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Subject: ARCHIVE: January 6, 1993 ~Jazz great Dizzy Gillespie, known for his bullfrog appearance while performing (medically known as laryngocele), whose stand-out trumpeting style in the infancy of post-war BeBop era, soon earned his place in the pantheon of musical icons of the later 20th century, influencing generations before his death from cancer, at 75. ...
[ John Birks "Dizzy" Gillespie ]
(October 21, 1917 – January 6, 1993)
Gillespie was a trumpet virtuoso and improviser, building on the virtuoso style of Roy Eldridge but adding layers of harmonic and rhythmic complexity previously unheard in jazz. His combination of musicianship, showmanship, and wit made him a leading popularizer of the new music called bebop. His beret and horn-rimmed spectacles, his scat singing, his bent horn, pouched cheeks, and his light-hearted personality provided some of bebop's most prominent symbols.
Gillespie recorded countless albums and was best noted for his signature tunes "A Night in Tunisia" and "Salt Peanuts". In 1972, he received a Lifetime Achievement Award at the National Association of Recording Arts and Sciences' Grammy Award ceremonies and received the National Medal of Arts from President George Bush. During the 1980s, he organized the Dizzy Gillespie National Orchestra which performed at jazz festivals world wide until his death.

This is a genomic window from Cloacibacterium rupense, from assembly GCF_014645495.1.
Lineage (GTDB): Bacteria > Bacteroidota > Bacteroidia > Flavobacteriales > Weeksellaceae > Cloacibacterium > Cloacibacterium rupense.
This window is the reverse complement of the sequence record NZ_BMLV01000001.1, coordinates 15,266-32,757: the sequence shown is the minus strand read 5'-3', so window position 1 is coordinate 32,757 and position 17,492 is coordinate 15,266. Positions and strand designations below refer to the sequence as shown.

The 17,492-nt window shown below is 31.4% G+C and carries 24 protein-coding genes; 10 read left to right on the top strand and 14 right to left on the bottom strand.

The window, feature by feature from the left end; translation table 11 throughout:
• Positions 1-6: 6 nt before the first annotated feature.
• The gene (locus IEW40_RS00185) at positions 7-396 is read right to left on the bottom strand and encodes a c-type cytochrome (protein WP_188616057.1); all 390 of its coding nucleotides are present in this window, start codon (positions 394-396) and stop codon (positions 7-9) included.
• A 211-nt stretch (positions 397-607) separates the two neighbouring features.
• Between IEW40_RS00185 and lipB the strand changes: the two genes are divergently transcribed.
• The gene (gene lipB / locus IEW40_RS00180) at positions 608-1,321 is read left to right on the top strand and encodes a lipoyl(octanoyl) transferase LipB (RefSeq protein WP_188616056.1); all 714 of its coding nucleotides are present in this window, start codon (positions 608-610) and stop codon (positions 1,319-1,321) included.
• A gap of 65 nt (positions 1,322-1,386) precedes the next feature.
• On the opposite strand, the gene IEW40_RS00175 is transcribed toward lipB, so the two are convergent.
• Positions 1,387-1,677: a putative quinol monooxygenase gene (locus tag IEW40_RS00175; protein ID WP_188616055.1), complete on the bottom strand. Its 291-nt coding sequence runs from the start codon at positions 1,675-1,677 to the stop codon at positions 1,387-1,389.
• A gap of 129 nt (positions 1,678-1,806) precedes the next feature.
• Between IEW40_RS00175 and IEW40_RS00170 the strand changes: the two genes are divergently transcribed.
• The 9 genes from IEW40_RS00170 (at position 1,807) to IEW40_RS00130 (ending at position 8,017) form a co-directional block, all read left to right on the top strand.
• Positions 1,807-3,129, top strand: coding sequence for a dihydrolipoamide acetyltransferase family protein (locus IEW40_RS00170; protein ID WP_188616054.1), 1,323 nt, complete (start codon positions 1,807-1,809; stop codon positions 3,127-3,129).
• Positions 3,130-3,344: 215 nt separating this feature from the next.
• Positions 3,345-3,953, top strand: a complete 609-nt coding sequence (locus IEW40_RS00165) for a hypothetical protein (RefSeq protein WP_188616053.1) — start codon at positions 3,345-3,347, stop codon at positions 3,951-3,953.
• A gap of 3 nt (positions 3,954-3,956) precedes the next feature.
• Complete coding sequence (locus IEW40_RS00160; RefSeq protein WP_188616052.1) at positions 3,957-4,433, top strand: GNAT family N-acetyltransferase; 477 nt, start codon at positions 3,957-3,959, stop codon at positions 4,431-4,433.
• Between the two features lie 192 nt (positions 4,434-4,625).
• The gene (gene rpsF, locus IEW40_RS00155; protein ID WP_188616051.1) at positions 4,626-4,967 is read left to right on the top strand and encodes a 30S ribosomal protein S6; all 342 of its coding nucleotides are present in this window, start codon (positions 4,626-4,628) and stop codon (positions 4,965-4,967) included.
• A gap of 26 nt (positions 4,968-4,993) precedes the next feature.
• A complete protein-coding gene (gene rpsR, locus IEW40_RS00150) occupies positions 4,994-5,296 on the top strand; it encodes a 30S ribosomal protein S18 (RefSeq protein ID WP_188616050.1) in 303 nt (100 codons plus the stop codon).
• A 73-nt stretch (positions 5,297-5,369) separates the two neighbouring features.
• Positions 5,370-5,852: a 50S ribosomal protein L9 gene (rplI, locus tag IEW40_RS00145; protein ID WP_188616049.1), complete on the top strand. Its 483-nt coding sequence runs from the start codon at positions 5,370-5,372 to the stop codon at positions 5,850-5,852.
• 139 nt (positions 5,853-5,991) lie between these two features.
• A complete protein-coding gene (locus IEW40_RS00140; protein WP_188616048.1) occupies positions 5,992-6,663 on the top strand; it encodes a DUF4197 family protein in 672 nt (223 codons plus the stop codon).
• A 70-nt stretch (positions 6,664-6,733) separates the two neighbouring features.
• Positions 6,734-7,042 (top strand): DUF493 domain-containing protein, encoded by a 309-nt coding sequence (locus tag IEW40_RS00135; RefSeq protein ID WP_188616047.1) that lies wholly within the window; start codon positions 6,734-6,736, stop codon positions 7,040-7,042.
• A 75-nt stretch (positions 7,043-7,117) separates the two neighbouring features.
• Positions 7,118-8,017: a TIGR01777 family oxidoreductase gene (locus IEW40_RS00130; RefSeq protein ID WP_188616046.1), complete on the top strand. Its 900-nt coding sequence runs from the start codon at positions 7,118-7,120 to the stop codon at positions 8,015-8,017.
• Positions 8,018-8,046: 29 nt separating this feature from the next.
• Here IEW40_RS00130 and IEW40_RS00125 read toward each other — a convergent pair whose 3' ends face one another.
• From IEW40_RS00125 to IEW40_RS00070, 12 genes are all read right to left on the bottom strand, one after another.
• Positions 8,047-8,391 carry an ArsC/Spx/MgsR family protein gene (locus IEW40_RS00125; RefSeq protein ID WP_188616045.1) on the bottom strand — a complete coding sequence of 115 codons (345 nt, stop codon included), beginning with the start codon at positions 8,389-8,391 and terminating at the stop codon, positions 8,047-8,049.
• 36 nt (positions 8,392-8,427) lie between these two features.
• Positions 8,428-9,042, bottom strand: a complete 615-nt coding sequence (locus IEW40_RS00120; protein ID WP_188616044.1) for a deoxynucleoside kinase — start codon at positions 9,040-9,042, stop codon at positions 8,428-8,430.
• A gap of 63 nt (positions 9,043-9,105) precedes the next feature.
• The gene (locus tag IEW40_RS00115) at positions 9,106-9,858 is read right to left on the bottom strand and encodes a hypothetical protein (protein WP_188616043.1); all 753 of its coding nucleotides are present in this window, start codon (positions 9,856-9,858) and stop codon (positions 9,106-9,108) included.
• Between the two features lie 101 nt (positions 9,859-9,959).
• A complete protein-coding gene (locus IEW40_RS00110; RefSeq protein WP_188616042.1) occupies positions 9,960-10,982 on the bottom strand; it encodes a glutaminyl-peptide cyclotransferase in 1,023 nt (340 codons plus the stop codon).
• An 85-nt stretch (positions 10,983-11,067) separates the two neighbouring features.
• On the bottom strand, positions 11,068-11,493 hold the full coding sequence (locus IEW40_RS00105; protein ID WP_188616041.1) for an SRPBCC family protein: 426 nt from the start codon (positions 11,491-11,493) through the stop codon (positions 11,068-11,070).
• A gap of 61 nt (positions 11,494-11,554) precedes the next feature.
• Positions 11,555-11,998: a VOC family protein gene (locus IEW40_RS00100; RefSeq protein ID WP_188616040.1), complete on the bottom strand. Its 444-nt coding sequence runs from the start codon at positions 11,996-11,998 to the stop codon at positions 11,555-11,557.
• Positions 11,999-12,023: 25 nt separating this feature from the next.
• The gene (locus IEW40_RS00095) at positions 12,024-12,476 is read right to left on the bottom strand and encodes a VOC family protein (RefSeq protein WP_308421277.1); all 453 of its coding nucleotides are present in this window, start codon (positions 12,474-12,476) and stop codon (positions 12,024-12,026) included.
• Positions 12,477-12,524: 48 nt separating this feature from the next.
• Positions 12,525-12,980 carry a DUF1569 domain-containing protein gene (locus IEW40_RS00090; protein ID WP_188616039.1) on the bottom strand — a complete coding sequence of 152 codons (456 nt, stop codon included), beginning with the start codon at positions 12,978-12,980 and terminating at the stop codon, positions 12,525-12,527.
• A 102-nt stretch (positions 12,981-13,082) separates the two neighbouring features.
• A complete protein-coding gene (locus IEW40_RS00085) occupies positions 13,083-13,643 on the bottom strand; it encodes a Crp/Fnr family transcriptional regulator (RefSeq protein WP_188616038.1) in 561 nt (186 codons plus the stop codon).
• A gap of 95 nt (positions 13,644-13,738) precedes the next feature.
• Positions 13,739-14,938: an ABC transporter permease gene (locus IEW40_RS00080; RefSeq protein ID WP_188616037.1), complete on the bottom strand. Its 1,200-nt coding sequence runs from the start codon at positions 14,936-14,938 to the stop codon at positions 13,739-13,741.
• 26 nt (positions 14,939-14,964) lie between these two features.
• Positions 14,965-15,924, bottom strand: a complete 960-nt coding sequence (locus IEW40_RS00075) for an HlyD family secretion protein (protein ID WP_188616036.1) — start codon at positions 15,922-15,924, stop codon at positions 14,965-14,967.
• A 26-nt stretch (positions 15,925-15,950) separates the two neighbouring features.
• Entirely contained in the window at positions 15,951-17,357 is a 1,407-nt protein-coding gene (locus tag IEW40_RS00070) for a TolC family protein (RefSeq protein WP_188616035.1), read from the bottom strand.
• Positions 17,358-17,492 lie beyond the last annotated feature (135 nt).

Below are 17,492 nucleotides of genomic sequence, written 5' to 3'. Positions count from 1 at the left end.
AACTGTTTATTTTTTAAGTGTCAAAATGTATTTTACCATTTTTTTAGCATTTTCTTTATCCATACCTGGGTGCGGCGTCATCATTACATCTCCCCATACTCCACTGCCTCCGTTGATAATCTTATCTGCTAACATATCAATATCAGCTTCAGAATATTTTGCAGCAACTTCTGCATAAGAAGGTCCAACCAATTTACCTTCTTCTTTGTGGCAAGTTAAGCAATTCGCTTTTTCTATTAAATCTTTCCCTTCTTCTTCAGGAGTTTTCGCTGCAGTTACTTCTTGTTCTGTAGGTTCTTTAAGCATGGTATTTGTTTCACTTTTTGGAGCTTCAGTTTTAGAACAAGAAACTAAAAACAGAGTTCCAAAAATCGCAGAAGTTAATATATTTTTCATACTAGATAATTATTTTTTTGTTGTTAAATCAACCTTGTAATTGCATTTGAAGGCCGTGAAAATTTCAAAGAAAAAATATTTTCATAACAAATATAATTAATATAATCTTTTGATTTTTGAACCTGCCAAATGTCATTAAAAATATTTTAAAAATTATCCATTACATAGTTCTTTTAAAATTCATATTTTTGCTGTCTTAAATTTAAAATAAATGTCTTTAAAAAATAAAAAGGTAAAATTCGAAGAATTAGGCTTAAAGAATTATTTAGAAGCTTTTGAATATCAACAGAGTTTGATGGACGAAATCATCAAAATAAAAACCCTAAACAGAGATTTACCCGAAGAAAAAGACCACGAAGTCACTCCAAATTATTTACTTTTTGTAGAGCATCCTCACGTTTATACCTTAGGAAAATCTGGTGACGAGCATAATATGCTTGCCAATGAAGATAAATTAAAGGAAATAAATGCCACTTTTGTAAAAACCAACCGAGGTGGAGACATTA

He taught and influenced many other musicians, including trumpeters Miles Davis, Jon Faddis, Fats Navarro, Clifford Brown, Arturo Sandoval, Lee Morgan, Chuck Mangione, and balladeer Johnny Hartman. Scott Yanow wrote, "Dizzy Gillespie's contributions to jazz were huge. One of the greatest jazz trumpeters of all time, Gillespie was such a complex player that his contemporaries ended up being similar to those of Miles Davis and Fats Navarro instead, and it was not until Jon Faddis's emergence in the 1970s that Dizzy's style was successfully recreated [....] Arguably Gillespie is remembered, by both critics and fans alike, as one of the greatest jazz trumpeters of all time".
Though Dizzy once said that a scientist had studied his face and called them “Gillespie’s Pouches,”
the more technical term for why his neck bulges like a bullfrog’s would be laryngocele. A laryngocele
is a benign (yet unmissable) condition where a person has an empty sac alongside his or her larynx. …
...The air sac can share air with the gases flowing past the voice box and expand when pressure
in the mouth/throat increase. Gillespie was either endowed with or forcefully created—from continuous
and rigorous use—two of them, resulting in that classic visage accompanying his every horn blast.